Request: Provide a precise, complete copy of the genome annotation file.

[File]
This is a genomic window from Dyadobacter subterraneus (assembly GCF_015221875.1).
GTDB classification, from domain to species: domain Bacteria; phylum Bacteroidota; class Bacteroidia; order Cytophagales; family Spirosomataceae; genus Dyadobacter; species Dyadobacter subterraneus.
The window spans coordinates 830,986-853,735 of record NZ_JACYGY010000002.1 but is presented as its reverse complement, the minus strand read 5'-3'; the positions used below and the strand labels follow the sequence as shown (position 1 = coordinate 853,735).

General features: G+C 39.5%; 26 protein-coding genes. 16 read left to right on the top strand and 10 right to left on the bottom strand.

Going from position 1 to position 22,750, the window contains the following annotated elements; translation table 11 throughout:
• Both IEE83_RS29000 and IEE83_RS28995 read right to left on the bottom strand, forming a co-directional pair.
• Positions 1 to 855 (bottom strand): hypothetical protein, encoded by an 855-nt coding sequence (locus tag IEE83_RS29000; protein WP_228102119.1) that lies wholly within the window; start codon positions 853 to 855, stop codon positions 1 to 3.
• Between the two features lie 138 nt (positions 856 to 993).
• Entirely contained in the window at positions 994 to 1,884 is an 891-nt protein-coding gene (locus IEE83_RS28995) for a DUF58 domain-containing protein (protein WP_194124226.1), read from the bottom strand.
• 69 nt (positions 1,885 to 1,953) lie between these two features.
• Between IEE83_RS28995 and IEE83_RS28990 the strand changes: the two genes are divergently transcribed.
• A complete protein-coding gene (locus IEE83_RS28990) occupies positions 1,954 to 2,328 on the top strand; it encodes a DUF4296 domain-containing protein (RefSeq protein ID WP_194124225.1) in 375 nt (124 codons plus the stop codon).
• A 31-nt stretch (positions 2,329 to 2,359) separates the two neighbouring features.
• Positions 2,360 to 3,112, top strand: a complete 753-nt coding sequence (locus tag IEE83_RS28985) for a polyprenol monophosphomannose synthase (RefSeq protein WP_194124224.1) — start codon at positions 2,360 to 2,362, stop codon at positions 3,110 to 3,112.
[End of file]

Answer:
This is a genomic window from Dyadobacter subterraneus (assembly GCF_015221875.1).
GTDB classification, from domain to species: domain Bacteria; phylum Bacteroidota; class Bacteroidia; order Cytophagales; family Spirosomataceae; genus Dyadobacter; species Dyadobacter subterraneus.
The window spans coordinates 830,986-853,735 of record NZ_JACYGY010000002.1 but is presented as its reverse complement, the minus strand read 5'-3'; the positions used below and the strand labels follow the sequence as shown (position 1 = coordinate 853,735).

General features: G+C 39.5%; 26 protein-coding genes. 16 read left to right on the top strand and 10 right to left on the bottom strand.

Going from position 1 to position 22,750, the window contains the following annotated elements; translation table 11 throughout:
• Both IEE83_RS29000 and IEE83_RS28995 read right to left on the bottom strand, forming a co-directional pair.
• Positions 1 to 855 (bottom strand): hypothetical protein, encoded by an 855-nt coding sequence (locus tag IEE83_RS29000; protein WP_228102119.1) that lies wholly within the window; start codon positions 853 to 855, stop codon positions 1 to 3.
• Between the two features lie 138 nt (positions 856 to 993).
• Entirely contained in the window at positions 994 to 1,884 is an 891-nt protein-coding gene (locus IEE83_RS28995) for a DUF58 domain-containing protein (protein WP_194124226.1), read from the bottom strand.
• 69 nt (positions 1,885 to 1,953) lie between these two features.
• Between IEE83_RS28995 and IEE83_RS28990 the strand changes: the two genes are divergently transcribed.
• A complete protein-coding gene (locus IEE83_RS28990) occupies positions 1,954 to 2,328 on the top strand; it encodes a DUF4296 domain-containing protein (RefSeq protein ID WP_194124225.1) in 375 nt (124 codons plus the stop codon).
• A 31-nt stretch (positions 2,329 to 2,359) separates the two neighbouring features.
• Positions 2,360 to 3,112, top strand: a complete 753-nt coding sequence (locus tag IEE83_RS28985) for a polyprenol monophosphomannose synthase (RefSeq protein WP_194124224.1) — start codon at positions 2,360 to 2,362, stop codon at positions 3,110 to 3,112.